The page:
Attaching to muscular curves

As I slowly make my way up

To nestle in your beard

 

I’d walk around like I own the place

Grabbing fistfuls of hair

Both bristly and soft

As I make my way to your bottom lip

My diving platform

Into the soft bristle-beard-forest

Landing on my back, bouncing, and rolling about

Contently basking in your beard

 

Eventually, I’d crawl into your ear

To deliver an inaudible message

At decibels too low to be heard

But clearly understood

“I am here, everything is okay, you are perfect”

And I’d feel you relax

 

I’d make myself so tiny, that I could crawl into your eye

And sit on the edge of your lower lid

And dangle my legs off the ledge

So I can witness everything that you see

Including the gaze of a beautiful woman

 

She stares at you

and her pupils shoot tangible rods straight into your eyes

I could walk across that bridge

It is stronger than steel

 

It embarrasses me to witness such intimacy

But you are unaware of my existence

When you two connect

No one else exists

Besides,

The woman is me

Monday Musing – Being a Writer

“How long have you been writing?”  or “When did you know you wanted to be a writer?”

I hate those two questions, only because I don’t have a distinct answer.  I’m usually very linear with goals, but writing has been a hobby full of starts and stops.  I took a creative writing class when I was pregnant, but any mother knows your focus changes once a baby arrives.  That was ten years ago, and I gave birth to a very creative little story teller. Maybe he was listening in the womb?

Yesterday I was looking for a drawing I did back in high school, when I came across a bunch of my school papers saved in a box.  “Look,”  I told my son who was sitting on the bed, “a story I wrote when I was your age.”  He asked me to read it to him.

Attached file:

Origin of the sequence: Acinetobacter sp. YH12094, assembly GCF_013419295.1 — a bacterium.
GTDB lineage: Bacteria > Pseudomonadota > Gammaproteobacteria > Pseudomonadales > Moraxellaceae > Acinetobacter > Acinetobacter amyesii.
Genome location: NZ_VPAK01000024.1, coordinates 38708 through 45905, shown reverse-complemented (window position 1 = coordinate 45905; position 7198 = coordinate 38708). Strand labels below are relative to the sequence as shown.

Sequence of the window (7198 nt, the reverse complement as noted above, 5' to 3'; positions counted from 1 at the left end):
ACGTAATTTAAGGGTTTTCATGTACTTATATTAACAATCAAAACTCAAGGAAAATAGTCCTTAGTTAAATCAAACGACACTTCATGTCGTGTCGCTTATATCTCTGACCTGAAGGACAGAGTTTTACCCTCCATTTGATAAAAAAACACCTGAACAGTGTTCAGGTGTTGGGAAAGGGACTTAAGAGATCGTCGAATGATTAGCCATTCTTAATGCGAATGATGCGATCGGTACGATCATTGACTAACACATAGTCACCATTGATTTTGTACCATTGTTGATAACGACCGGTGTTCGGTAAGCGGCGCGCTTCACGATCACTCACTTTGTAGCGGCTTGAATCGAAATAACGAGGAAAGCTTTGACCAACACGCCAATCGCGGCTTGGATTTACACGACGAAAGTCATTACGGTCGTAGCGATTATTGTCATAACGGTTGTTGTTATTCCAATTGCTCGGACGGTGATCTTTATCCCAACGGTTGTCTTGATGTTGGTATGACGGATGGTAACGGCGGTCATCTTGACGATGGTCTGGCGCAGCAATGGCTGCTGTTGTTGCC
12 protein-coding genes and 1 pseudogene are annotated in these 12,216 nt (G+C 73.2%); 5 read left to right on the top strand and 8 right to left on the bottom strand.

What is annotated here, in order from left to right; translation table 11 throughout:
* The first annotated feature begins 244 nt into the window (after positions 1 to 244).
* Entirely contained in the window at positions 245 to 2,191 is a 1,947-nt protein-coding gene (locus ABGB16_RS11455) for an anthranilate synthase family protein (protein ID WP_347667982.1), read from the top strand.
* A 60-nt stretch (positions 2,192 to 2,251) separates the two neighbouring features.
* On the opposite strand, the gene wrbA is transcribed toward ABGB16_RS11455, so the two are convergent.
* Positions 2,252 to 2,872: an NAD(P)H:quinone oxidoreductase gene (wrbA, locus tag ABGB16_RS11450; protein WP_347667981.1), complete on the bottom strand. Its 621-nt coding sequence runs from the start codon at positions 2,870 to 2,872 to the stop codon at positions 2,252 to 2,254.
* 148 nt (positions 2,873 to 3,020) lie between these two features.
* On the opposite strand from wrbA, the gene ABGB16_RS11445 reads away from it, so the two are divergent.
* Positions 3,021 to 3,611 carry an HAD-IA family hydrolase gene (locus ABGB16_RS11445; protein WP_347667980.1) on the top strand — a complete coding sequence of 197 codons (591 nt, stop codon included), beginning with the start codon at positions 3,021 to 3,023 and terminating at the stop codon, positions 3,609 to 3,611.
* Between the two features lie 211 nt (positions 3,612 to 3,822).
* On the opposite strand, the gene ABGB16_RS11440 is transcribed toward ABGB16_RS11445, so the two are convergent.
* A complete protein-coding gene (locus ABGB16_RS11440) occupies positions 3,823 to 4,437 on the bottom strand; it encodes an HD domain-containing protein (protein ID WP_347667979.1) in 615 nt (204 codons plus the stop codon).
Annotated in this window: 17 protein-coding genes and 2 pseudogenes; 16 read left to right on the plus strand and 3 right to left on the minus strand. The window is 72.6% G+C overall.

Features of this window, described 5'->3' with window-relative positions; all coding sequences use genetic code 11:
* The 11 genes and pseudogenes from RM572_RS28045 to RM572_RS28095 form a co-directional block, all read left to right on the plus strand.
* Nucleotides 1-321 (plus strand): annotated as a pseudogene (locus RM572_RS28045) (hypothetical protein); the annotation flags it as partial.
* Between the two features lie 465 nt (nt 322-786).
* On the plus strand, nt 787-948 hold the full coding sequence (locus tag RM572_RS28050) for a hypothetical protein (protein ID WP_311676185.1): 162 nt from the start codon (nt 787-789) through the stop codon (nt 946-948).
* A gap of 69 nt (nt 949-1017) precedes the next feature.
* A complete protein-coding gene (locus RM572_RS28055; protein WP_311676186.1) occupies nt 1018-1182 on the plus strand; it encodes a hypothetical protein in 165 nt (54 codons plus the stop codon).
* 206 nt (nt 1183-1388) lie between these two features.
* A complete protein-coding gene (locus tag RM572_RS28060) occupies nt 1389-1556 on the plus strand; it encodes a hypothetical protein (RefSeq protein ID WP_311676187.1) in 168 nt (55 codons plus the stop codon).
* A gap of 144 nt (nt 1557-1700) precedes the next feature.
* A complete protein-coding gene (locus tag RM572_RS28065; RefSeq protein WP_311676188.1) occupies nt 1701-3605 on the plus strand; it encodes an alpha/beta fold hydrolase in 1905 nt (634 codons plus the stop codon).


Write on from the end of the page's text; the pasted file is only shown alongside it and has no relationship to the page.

Just like my style today, the amount of autobiography that seeped in is unnerving.  The protagonist is a little witch with 21 siblings. She rides around on a vacuum cleaner because her parents resorted to giving out mops and vacuums after they ran out of brooms.

Felina the witch wants to be an artist, but her family told her she could not become an artist, so she flew away from home, heading North East to Paris and Rome.  While flying over the Atlantic Ocean she started to have very practical worries; What if her family came looking for her?  What if she fell asleep on her vacuum?  What if she had to pee? What if the Parisians did not like her paintings?  One of her worries did surface and she felt the urge to relieve herself, but she realized the vacuum had two settings.  If she switched it to high, she could get there in half the time.

Both the author and the witch are artistic and adventurous.  Both are problem solving worry-warts who love maps.  Both wanted to escape the limiting mindsets of their families.  And both, in fact, did just that.

I’d love to tell you how the story ends, but for some reason my mom only saved three of the four pages and I don’t remember.  I realized I was glad not to have the fourth page. It gives me an opportunity to think about how I want Felina’s life to go.  After all, it is my story to write and I have a blank page in front of me.